Technical Safety BC is reminding residents that one way to prevent carbon monoxide exposure is to have your gas-fueled appliances serviced once a year by a licensed contractor to confirm they are in good working order.

Technical Safety BC: Life-saving tips to prevent carbon monoxide poisoning

Carbon Monoxide Awareness Week runs from November 1-7

During Carbon Monoxide Awareness Week (November 1-7), Technical Safety BC is reminding residents to make sure they have working carbon monoxide (CO) detectors and that their fuel-burning appliances have been checked.

The non-profit safety regulator is also teaching people about the dangers of CO poisoning, which can result in serious illness or death.

According to the BC Coroners Service, there have been almost 120 deaths in the province in the last 10 years due to CO poisoning.

Continue reading to learn about the source and symptoms of CO as well as how to prevent and react to exposure.

What is CO?

CO is a colourless, odourless and tasteless gas produced by burning carbon fuels, such as propane, natural gas, oil, wood, charcoal, kerosene or gasoline. Exposure to CO interferes with the body’s ability to absorb oxygen, which can result in serious illness or death.

What are the sources of CO?

Gas-fired furnaces, boilers, hot water tanks, stoves, dryers and fireplaces are all common sources of CO in the home. These appliances – along with the venting systems and fresh air supply into your home – should be checked at least once a year.

How can I prevent CO exposure?

There are two important ways to prevent CO exposure.

First, always have your gas-fueled appliances serviced once a year by a licensed contractor to confirm they are in good working order and that all related venting systems are functioning as they should.

Second, make sure you have a functioning, Canadian-certified CO detector in your home. Follow the manufacturer’s installation instructions, which in most cases, say to put the detector in the hallway outside your bedrooms and on each level of your home.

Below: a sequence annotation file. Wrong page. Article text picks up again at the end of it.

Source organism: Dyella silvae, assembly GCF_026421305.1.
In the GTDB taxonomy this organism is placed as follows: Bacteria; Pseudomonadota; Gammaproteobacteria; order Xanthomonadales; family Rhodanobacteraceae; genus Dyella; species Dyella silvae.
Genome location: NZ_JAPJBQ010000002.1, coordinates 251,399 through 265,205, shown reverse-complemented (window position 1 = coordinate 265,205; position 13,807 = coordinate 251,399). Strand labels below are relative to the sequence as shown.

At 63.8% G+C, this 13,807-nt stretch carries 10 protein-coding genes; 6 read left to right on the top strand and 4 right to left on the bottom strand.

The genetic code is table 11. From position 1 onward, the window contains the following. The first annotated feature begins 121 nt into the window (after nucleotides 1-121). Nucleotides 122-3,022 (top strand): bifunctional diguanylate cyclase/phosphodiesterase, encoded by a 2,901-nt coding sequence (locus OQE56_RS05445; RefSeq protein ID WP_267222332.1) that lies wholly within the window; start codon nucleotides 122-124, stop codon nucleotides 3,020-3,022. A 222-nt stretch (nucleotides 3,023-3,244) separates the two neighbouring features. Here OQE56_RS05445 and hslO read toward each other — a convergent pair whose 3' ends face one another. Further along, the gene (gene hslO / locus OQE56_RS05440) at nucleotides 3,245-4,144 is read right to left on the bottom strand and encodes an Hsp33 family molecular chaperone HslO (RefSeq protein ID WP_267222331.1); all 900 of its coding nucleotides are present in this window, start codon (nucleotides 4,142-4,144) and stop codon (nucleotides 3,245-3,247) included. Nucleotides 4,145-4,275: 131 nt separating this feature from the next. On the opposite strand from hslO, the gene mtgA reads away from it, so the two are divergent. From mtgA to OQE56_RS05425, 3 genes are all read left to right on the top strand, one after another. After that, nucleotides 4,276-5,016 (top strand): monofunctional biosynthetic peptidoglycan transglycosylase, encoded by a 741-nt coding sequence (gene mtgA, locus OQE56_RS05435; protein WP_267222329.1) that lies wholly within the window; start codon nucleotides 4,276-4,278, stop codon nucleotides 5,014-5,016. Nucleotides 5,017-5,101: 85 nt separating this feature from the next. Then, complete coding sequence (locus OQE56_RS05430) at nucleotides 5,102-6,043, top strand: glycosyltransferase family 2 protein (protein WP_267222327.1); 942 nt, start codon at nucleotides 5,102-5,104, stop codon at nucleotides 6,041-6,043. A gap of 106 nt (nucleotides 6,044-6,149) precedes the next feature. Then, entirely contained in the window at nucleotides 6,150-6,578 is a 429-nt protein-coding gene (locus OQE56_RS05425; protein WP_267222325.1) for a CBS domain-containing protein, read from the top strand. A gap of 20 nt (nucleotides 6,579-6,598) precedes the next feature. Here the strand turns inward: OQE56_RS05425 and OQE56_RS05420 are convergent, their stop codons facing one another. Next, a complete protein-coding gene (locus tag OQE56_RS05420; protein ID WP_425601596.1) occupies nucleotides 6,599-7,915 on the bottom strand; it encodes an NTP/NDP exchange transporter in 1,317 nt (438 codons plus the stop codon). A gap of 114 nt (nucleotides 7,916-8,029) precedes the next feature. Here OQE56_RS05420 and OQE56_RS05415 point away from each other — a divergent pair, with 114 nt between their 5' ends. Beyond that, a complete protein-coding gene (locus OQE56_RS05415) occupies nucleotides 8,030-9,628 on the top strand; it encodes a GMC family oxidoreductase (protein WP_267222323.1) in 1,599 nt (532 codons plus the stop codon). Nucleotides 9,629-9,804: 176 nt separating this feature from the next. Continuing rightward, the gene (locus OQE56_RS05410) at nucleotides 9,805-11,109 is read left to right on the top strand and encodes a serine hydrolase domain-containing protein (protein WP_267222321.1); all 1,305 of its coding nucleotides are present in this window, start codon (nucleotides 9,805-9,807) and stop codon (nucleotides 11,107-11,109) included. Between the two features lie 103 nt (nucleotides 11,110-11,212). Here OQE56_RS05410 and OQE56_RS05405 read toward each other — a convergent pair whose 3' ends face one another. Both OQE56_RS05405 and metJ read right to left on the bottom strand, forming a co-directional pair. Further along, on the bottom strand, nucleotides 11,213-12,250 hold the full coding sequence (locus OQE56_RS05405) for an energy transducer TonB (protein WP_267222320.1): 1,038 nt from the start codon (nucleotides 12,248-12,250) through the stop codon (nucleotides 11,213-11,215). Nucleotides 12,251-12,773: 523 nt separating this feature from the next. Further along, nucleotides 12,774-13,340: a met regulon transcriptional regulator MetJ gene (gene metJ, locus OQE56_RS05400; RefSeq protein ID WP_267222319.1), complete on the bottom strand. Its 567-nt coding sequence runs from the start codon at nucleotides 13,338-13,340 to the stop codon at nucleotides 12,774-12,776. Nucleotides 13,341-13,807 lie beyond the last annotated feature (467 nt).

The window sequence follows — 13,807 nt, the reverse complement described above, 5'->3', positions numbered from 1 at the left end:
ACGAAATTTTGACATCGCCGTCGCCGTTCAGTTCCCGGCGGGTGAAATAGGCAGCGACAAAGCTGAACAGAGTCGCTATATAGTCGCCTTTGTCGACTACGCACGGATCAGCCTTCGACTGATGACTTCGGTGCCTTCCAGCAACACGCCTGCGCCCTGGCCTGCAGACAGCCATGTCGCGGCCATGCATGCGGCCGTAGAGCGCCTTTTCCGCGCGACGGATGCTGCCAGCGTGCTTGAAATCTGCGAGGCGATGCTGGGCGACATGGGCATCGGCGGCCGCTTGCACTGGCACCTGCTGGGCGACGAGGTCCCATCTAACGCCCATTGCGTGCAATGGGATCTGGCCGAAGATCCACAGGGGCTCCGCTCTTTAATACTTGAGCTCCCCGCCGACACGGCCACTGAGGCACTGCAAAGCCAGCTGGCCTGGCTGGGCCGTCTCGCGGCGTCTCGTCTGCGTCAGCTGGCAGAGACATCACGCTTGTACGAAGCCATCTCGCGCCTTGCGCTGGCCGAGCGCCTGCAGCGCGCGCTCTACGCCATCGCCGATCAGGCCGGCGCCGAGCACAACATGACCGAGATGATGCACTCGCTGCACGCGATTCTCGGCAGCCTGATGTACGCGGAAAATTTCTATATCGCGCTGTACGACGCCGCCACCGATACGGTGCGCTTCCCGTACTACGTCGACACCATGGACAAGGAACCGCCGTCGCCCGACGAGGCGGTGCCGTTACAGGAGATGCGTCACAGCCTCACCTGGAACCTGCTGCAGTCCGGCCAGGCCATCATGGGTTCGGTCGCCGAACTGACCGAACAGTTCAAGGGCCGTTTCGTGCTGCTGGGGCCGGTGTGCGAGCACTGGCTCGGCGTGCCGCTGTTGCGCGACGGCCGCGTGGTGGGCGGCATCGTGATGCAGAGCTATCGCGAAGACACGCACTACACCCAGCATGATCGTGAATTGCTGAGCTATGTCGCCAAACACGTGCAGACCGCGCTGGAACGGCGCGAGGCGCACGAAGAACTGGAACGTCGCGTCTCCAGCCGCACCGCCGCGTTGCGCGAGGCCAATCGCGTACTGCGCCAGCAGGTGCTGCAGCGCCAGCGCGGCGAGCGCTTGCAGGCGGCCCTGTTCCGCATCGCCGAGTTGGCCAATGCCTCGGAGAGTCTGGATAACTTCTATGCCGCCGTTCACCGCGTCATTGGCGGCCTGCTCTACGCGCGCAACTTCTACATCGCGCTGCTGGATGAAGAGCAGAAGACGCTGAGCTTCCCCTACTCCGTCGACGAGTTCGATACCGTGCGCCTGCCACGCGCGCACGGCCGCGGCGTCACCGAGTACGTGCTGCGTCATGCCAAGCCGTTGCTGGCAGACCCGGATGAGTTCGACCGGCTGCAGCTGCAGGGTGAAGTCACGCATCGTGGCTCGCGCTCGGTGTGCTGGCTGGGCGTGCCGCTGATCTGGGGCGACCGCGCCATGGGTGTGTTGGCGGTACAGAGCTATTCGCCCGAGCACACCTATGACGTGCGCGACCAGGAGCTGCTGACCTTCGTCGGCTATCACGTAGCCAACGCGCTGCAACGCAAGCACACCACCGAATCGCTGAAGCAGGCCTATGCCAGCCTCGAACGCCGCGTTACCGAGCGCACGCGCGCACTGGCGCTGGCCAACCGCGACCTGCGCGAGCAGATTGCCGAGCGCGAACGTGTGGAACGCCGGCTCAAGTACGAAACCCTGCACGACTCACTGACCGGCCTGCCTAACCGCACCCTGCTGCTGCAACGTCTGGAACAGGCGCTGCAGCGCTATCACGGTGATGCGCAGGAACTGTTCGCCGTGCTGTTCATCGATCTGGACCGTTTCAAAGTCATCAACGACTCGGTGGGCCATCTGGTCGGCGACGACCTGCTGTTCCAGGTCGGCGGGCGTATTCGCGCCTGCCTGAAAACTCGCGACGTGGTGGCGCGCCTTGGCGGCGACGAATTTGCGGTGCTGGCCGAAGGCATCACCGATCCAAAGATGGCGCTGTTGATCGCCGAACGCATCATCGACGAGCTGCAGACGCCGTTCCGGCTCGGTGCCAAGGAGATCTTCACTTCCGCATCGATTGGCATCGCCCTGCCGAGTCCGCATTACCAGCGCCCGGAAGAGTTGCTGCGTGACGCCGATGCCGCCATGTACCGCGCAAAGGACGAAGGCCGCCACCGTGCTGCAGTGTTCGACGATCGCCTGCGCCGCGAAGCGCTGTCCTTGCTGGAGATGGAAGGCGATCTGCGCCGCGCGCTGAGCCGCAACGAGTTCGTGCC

If your detector isn’t hardwired, check your batteries twice a year. And if it’s more than seven years old (check the end of life date), get a new one. Units with sealed lithium batteries require no battery replacement or maintenance.

Know the difference between an actual alarm sound versus the low battery or end of life warning. Never ignore any activation of a CO alarm. Although the alarm can be triggered by gases or conditions other than CO, an activation must be investigated to determine the cause.

What are the symptoms of CO?

Early symptoms of carbon monoxide poisoning resemble the flu and can include headaches, dizziness, weakness, vomiting, chest pain, and confusion.

As CO builds up in the bloodstream, symptoms change or magnify. Look out for increased confusion and drowsiness, fast breathing or heartbeat, or increased chest pain, vision problems and seizures. CO poisoning can be fatal if left untreated.

What should I do if I suspect CO poisoning?

If your CO detector goes off or you believe you’re being exposed to CO, turn appliances off, leave the building, then seek medical attention.

If you are unable to leave the dwelling, move next to an open window or an open door. Don’t return to the area until the fire department or your gas provider says it is OK to do so.

Carbon monoxide incidents should be reported to Technical Safety BC online or by phone at 1 866 566 7233.

Learn more at www.cosafety.tips.

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